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Cocodona 250 Race Recap 2022

My knee was covered in KT Tape, but I let go of all the anxiety and stress of a potential DNF (Did Not Finish). It was the start line of the Cocodona 250, and I had never been calmer. The race would simply unfold before me, and I would do the best I could. Two hundred fifty miles is too far to conceptualize, and moving forward for three days is too difficult to imagine, so I simply planted myself in the present and heard the count down to zero. Then we were off. Cocodona 250 had begun.

For three miles, the pace was gentle, but it slowly picked up. It took all my patience to hold myself back, which meant I was quickly being passed. Less than an hour into a multi-day race, runners ran up the hills and flew down them. It differed drastically from my strategy, but it started to impact my morale. I was not used to being passed so frequently. But the success of my race depended on being consistent. I put in headphones and tried to enter my own world, paying less attention to the 50-plus runners that ran by me. I trotted on at my own pace.

The start of Cocodona 250

The start of Cocodona 250

The miles ticked by. The weather was hot, but seeing my crew at mile 20 completely reframed my view of the upcoming days. It was amazing to have my Aunt, our friend Ginny, and multiple other friends that would pace me later on in the adventure at the aid station. Cocodona 2022 would be a completely different experience than 2021. The route was different, and the pace was faster.

Day one went perfectly according to plan. Well, except my feet suffered in the heat. I was used to the stubborn cold of Montana and not the 80-degree temperatures of Prescott. But, after a couple of sock changes, my feet felt more at home. Darkness came, and I arrived at mile 60 to pick up my first pacer.

Josh is a thru-hiker with the trail name Aladin. Actually, all my pacers were thru-hikers, and it turned out to be a fantastic strategy. Josh and I had never met before, but he came right to pace me after trading Instagram DMs when he finished the Arizona Trail. He turned out to be an excellent pacer, and he always had something to talk about and kept me sharp. Josh took care of the navigating while I worked on running as much of the downhills and flats as I could. We quickly shot up into the top 5; all the people who ran so hard for the first few hours had fallen back. Night one was perfect, especially because Josh brought a small disco ball to pump up the nighttime energy.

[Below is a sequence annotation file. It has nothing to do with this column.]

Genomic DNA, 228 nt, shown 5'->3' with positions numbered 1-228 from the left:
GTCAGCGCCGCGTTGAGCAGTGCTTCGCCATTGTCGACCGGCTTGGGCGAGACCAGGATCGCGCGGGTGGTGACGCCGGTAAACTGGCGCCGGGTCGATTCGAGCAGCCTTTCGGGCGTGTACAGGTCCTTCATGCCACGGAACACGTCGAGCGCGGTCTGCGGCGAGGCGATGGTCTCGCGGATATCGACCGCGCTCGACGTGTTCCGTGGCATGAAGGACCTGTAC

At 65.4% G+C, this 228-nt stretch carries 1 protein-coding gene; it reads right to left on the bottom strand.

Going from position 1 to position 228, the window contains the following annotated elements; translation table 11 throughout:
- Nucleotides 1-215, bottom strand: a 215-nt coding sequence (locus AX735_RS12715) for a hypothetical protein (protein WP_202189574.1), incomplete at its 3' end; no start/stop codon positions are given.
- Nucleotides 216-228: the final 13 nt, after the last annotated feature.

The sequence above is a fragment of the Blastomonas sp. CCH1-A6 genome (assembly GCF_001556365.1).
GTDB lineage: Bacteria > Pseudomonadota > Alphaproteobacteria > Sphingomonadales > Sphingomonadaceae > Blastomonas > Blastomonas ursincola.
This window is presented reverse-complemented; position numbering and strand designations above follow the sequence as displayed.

My pacers traded out about 1 am, and I began running with Ari. She was also just off an Arizona Trail thru-hike and training for a marathon PR. I met Ari on the John Muir Trail while she was hiking the Pacific Crest Trail, and I knew her demeanor would be perfect for pacing a 250-mile race. She has the background as a Division 1 college runner and the experience of a thru-hiker. We charged through the night and navigated a complicated cross-country section full of literal bushwhacking, but we were soon in third place.

Running with Ari at Cocodona 250

Running with Ari at Cocodona 250

I had a great few minutes with my crew at Mingus Mountain and then trudged toward Jerome. I covered the first 100 miles of Cocodona in 23 hours and still felt fresh. Had I gone too fast? I was a little worried about the pace I was setting.

On a three-mile descent into the historic town cut into the mountainside, I stretched out my legs for a couple of six-minute miles. Things were feeling great, but 250 miles is a long way.

Sydney was my pacer from Jerome to Dead Horse State Park. Once again, she was just off a section hike of the Arizona Trail, and we had met in Bozeman. Serendipity brought together my fantastic crew and pacers. I am not a planner and fighting a small quad tear, and IT Band issues meant that I had done substantially less planning than I had even hoped.